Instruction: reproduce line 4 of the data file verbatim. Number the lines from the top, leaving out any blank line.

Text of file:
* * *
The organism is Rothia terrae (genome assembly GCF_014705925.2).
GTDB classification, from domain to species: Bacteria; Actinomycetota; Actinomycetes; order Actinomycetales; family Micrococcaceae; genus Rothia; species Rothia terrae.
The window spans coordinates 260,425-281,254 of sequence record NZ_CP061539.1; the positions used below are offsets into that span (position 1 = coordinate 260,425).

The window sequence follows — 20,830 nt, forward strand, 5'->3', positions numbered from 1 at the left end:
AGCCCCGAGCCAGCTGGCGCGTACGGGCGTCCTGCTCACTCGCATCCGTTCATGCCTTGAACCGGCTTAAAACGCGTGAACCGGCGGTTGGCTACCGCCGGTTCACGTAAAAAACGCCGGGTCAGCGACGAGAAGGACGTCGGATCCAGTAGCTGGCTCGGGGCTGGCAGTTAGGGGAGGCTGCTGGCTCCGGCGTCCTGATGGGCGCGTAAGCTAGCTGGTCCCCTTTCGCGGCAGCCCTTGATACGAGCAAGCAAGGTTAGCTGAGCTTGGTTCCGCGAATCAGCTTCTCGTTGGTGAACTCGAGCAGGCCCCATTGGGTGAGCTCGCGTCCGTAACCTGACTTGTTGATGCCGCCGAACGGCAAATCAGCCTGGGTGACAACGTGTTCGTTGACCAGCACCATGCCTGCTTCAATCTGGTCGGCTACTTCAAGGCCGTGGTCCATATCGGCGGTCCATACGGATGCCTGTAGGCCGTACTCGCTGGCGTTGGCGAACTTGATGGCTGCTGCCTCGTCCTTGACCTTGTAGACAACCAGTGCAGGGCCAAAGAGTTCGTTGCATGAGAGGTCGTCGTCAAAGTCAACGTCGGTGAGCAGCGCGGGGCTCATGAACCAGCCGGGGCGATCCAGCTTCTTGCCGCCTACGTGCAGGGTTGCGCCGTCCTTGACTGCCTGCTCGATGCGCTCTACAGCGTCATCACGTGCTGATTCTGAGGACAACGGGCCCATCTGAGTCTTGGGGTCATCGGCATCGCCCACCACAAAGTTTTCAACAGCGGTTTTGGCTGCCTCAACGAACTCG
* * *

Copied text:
The window sequence follows — 20,830 nt, forward strand, 5'->3', positions numbered from 1 at the left end: